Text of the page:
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August 2015

Expanding Therapy With Long-Acting Antipsychotic Medication in Patients With Schizophrenia

Author Affiliations
  • 1Maryland Psychiatric Research Center, University of Maryland School of Medicine, Baltimore
JAMA Psychiatry. 2015;72(8):745-746. doi:10.1001/jamapsychiatry.2015.0485

Long-acting injectable (LAI) antipsychotic medications are significantly underused. In light of their documented efficacy for treatment of psychotic symptoms and robust effect on relapse prevention, their relative lack of use is unfortunate. There are several reasons for this therapeutic neglect, including clinical settings where injections are not part of the usual routine; a belief that LAI medications are reserved for acute intervention or for aggressive or nonadherent patients; and the perception of stigmatization associated with their use. Moreover, randomized clinical trials (RCTs) comparing oral antipsychotic medications with LAI medications have often failed to document the expected advantage of assuring adherence with LAI medications because study participant selection often excludes those who are unable to adhere to the study protocol. Finally, physicians routinely overestimate patients’ adherence to oral medication regimens. In this context, 2 articles1,2 in JAMA Psychiatry regarding the use of LAI medications may stimulate reconceptualization of this aspect of pharmacotherapy for treating schizophrenia.

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    1 Comment for this article
    Additional Comments to the Editorial
    David Hough, MD, Larry Alphs, MD, Alberto Russu, Ph.D | Janssen Research & Development, LLC, Raritan, New Jersey (DH); Janssen Scientific Affairs, LLC, Raritan, NJ (LA); Janssen Research & Development, LLC a Division of Janssen Pharmaceutica NV, Be
    We read with interest the editorial by Carpenter and Buchanan(1) in the June 24, 2015 JAMA Psychiatry.

    We agree with the authors that long-acting antipsychotic medications (LAIs) are significantly underused and concur that consideration of LAIs as a treatment option is often overly delayed. Their use could bring value much earlier in the course of illness.

    The editorial raises important questions about use of product label-based LAI dosing in clinical practice. The commentators describe their experience with omitting doses of injectable fluphenazine without loss of efficacy. We understand that information provided in product labels must
    be individualized based on clinical assessment of efficacy and safety considerations. However, given the very long pharmacokinetic half-lives for LAIs (2 weeks to 3 months) this must be done cautiously as steady-state pharmacodynamic effects will take months or, even over a year, as in the case of paliperidone palmitate 3-month (PP3M). Advances in understanding optimal dosing have progressed considerably since the time of fluphenazine decanoate’s approval.

    For more recently developed LAIs, robust population pharmacokinetic models were validated in patients (2). Based on this work, stretching the intervals between injections or omitting doses altogether is not recommended as this lowers plasma levels below therapeutic concentrations and may lead to symptomatic relapse. Although the commentators suggest patients may have dose adjustments at regular visits, patients may relapse precipitously, as suggested by a recent comparative study in persons with schizophrenia and a recent history of incarceration (3). For all LAIswe strongly recommend adherence to the dosing recommendations in the label and in particular for PP3M, ensuring that the PP1M dose is well-established before switching to PP3M.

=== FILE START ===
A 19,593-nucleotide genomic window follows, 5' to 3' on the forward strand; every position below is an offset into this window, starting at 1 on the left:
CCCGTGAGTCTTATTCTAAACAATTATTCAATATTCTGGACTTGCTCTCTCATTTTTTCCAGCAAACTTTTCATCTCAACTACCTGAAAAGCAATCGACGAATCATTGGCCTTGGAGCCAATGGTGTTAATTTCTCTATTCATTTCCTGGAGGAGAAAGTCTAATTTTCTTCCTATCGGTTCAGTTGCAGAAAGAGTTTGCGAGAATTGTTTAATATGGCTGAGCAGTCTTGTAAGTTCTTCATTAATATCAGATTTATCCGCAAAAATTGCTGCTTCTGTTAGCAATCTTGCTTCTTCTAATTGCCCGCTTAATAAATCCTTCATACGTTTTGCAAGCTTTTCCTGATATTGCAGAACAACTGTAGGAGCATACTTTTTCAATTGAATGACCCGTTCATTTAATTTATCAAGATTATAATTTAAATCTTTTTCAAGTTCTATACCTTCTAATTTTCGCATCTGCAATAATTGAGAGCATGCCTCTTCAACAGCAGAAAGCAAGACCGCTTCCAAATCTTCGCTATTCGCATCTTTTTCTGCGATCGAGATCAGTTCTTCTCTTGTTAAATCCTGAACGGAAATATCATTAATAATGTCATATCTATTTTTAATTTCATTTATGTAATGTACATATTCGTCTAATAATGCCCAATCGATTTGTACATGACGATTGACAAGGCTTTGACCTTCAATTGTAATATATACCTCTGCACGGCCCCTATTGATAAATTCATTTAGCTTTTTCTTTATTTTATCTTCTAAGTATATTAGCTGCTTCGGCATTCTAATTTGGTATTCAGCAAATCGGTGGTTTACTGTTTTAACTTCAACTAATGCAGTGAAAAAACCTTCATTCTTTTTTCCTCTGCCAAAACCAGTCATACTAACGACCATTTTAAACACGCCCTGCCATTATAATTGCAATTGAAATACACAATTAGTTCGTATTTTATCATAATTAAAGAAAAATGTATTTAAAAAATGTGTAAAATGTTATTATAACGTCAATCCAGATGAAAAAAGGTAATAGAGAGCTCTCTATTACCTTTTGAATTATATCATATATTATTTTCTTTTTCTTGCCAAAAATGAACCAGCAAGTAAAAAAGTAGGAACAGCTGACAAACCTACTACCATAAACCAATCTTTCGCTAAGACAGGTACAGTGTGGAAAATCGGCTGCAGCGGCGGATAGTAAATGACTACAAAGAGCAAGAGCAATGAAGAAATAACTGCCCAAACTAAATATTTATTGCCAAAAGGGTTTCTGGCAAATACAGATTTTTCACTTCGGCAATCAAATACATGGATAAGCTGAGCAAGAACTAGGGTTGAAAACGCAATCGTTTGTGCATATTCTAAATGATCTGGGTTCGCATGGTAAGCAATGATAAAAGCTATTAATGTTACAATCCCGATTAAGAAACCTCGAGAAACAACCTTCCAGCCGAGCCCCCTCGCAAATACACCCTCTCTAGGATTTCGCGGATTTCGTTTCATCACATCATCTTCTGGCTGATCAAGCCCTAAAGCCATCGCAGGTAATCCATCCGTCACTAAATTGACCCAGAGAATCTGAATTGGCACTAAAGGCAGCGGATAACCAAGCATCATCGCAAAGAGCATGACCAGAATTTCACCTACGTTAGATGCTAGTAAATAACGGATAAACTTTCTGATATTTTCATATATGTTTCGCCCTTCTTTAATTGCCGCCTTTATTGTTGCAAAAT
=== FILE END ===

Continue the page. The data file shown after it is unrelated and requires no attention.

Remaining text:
Increasing the interval between injections has not been well studied. The complex and very different pharmacokinetic profiles across LAIs requires careful, often nonintuitive, procedures that would have to be individualized across drugs and patients. We recommend establishing effective doses with oral formulations and using this as a basis for establishing maintenance doses.

    The authors rightly point out that the prolonged intervals between treatments with an LAI drug should not reduce essential patient contact. Although patients may require injections as infrequently as every 3 months, monitoring patients on a more frequent basis for efficacy, tolerability, and safety is desirable. Visits in between injections could be used to address issues other than medication adherence, such as psychosocial therapies, vocational rehabilitation, cognitive remediation, or substance abuse treatment.

    1. Carpenter WT, Jr, and Buchanan, RW. Expanding therapy with long-acting antipsychotic medication in patients with schizophrenia. JAMA Psych. 2015; doi: 10.1001/jamapsychiatry.2015.0485
    2. Gopal, S; Vermeulen, A; Nandy, P; Ravenstijn, P; Nuamah, I; Buron Vidal, JA; Berwaerts, J; Savitz, A; Hough, D; Samtani, MN. Population pharmacokinetic simulations of dosing windows and missed doses of paliperidone palmitate 3-month formulation in schizophrenia. Poster presentation at: American Psychiatric Association, Toronto, Canada, 16-20 May 2015. Full manuscript submitted: CurrRes MedOpin.
    3. Alphs L, Mao L, Rodriguez SC, Hulihan J, Starr HL. Design and rationale of the Paliperidone Palmitate Research in Demonstrating Effectiveness (PRIDE) study: a novel comparative trial of once-monthly paliperidone palmitate versus daily oral antipsychotic treatment for delaying time to treatment failure in persons with schizophrenia. JClin Psych. 2014;75(12):1388-1393.
    CONFLICT OF INTEREST: All three authors are employees of Janssen